Story Last modified at 3:26 p.m. on Wednesday, July 13, 2011
Mt. Marathon Race The long view Mountain Echos
Frank E. Baker
Resurrection Bay can be seen far below in this photo taken from the top of Mount Marathon.
PHOTO BY FRANK BAKER
'If we never look up, we will never see an eagle soar''
I've been watching this spectacle up close since the 1950s, many of those times from the top. On the summit I've seen a wedding, a bicycle rider, a parasailer, a runner dressed like Elvis, a guy we call "Buffalo head man," women in tutus, and on a couple of occasions I've assisted with first aid.
I was on the top in 1981 when Bill Spencer set the race record of 43 minutes, 23 seconds, which still stands today. That year he reached the summit rock in about 32 minutes and made the descent in just under 12 minutes. The women's record of 50 minutes, 30 seconds was set by Nancy Pease in 1990.
There have been years with a lot of snow, which has been said to make the race faster. An interesting factoid: the top adult men's and women's times have been narrowing over the years, with the women now averaging about 6-7 minutes behind the men.
But over the years I've begun to view the annual race from afarwith a wider perspective. Mount Marathon is much more than competition and statistics. It's about unflagging spirit and heart. Mount Marathon takes something away from everyone who claws up its ever-shifting slopes. The mountain gives something back too something bigger than a race, a trophy, a place in record books or a memento in a photo album.
Runners turn over a thousand pieces of shale and greywacke in that punishing scramble each year high above Seward. But under at least one of those rocks they inevitably find something they least expect a new, unexplored part of themselves. That, the camaraderie of fellow runners, friends and the cheering crowds, make them want to come back again and again. And they do.
This year on July 3 a gloriously sunny day I hiked up upon Mt. Marathon proper, at 4,600 feet, to take in the view of Race Point and Resurrection Bay, far below. A single goat grazed in the grassy bowl below me and an eagle took advantage of a southerly breeze for a spiraling uplift over the ridge into Lowell Canyon. For 60 years I wanted to get to this location and look down on the spot where hundreds of competitors, some from other parts of the state and the world, breathlessly round the summit rock at the race's half-way point.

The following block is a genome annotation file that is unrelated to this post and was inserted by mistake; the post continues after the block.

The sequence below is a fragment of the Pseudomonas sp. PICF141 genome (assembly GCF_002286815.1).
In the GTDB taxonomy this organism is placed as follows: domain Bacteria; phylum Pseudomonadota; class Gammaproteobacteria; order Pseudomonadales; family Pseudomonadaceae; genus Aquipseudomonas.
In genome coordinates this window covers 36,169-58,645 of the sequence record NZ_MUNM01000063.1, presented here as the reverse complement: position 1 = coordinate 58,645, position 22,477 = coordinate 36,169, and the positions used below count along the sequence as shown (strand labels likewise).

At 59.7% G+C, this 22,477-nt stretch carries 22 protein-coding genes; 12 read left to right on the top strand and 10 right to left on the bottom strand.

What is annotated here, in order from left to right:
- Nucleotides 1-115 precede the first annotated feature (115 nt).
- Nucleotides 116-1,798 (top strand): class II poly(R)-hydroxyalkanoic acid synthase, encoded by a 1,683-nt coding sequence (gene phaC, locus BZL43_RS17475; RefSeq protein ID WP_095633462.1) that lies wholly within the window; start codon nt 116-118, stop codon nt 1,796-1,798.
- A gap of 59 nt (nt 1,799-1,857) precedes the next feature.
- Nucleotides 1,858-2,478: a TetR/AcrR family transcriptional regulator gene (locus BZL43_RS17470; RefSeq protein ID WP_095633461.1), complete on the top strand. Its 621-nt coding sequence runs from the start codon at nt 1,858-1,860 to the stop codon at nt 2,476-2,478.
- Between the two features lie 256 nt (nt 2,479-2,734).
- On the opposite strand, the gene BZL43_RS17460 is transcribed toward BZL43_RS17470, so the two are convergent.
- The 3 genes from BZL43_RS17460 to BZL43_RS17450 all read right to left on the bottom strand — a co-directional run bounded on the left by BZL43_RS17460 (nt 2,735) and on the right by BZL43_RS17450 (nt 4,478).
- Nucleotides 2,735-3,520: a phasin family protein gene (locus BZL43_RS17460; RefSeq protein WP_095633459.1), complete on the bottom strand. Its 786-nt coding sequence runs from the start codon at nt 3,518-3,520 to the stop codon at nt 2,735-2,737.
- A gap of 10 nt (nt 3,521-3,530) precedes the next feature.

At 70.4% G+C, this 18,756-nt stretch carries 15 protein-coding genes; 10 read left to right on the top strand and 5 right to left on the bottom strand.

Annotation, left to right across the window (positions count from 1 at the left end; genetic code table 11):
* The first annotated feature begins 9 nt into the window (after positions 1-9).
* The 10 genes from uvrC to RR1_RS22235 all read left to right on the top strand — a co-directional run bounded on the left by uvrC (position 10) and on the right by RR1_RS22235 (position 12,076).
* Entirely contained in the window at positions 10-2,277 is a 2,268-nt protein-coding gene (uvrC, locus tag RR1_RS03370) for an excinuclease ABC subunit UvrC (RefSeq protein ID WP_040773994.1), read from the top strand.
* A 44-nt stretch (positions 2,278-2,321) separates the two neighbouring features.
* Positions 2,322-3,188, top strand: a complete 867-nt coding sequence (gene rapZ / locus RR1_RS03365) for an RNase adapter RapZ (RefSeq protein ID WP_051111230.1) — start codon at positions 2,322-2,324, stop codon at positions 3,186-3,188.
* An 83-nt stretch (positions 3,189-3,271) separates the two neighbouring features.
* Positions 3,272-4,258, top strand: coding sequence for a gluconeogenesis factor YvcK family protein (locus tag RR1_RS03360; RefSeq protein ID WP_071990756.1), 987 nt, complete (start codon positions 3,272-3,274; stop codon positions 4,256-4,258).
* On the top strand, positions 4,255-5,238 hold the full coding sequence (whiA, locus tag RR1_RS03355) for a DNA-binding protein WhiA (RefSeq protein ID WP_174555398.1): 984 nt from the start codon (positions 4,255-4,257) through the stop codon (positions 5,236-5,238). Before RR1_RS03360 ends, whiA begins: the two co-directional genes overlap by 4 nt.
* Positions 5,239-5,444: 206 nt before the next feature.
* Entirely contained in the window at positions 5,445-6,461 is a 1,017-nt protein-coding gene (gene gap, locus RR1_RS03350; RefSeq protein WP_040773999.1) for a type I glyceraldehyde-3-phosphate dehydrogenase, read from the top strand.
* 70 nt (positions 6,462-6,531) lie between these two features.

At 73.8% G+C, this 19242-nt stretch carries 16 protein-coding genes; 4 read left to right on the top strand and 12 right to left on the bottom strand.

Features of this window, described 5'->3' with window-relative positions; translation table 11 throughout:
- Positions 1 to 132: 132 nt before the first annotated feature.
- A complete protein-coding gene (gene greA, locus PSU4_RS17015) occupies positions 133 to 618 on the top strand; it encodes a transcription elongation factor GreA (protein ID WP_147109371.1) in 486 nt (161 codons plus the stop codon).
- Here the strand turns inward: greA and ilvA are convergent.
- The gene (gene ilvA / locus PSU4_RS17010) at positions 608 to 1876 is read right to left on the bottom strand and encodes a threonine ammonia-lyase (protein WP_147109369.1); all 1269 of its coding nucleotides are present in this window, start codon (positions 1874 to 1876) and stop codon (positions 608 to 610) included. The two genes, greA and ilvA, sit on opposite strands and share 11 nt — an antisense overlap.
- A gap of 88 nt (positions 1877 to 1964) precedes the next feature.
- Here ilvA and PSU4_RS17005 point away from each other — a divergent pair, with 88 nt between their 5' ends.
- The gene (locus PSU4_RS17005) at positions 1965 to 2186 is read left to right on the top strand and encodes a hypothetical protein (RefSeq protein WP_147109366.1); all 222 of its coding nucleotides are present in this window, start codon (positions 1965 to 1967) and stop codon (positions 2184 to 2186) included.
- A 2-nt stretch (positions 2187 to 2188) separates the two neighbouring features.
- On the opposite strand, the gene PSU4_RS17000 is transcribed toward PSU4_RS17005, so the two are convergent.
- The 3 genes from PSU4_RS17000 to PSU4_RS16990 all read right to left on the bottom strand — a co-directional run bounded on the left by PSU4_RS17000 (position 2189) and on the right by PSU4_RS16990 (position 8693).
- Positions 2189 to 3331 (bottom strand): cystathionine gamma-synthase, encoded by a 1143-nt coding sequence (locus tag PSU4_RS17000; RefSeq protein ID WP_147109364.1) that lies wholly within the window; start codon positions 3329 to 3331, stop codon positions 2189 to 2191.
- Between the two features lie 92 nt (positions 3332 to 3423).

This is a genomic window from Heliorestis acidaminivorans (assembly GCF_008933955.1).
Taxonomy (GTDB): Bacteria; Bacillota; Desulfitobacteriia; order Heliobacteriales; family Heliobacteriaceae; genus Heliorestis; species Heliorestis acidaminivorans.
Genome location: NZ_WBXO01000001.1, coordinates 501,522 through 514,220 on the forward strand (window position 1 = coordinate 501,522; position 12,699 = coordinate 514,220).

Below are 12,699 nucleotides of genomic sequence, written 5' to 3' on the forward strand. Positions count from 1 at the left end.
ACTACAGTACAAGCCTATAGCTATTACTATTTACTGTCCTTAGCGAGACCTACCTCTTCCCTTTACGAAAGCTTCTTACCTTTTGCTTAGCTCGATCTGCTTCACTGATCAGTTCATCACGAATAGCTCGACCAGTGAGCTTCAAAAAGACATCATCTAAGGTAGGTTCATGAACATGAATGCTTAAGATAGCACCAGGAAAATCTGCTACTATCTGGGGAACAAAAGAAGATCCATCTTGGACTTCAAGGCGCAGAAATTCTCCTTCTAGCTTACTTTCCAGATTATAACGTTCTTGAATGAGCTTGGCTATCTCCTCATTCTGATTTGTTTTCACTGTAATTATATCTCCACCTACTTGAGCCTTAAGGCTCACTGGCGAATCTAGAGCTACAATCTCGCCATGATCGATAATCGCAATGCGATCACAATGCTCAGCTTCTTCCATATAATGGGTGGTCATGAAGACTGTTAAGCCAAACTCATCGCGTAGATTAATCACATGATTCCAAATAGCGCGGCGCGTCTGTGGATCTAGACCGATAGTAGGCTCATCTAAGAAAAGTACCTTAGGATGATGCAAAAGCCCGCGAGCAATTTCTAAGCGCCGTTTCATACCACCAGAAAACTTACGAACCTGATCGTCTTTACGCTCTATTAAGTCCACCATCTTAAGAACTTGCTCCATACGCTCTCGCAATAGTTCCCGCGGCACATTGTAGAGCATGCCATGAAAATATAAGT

That night I camped in the bowl behind Mt. Marathon Race Point. At midnight fireworks explosions echoed off the mountains after a two-second delay. Shifting position in my sleeping bag, I thought that perhaps the echoes were a metaphor for my deep love of the mountains and how I have come to view the annual Mt. Marathon Race. Today I am somewhat detached, no longer a part of the event, not even as a reporter or photographer. But for some reason I return here, year after year, as an echo, a reflection of those many decades that I have witnessed hundreds upon thousands of intrepid souls clamor up and down those 60-degree slopes. In my mind, they are all heroes.
I peeked out of the tent one last time before calling it a night. I caught a glimpse of an eagle soaring along the ridge above Mt. Marathon. Another thought emerged: If we never look up, we will never see an eagle soar. It's quite simple, but that's why I'm here, I mused.
Frank E. Baker, a lifetime Alaskan, lived in Seward from 1946 to 1959. A freelance writer, he currently resides in Eagle River with his wife Rebekah.
This article published in The Alaska Star on Wednesday, July 13, 2011.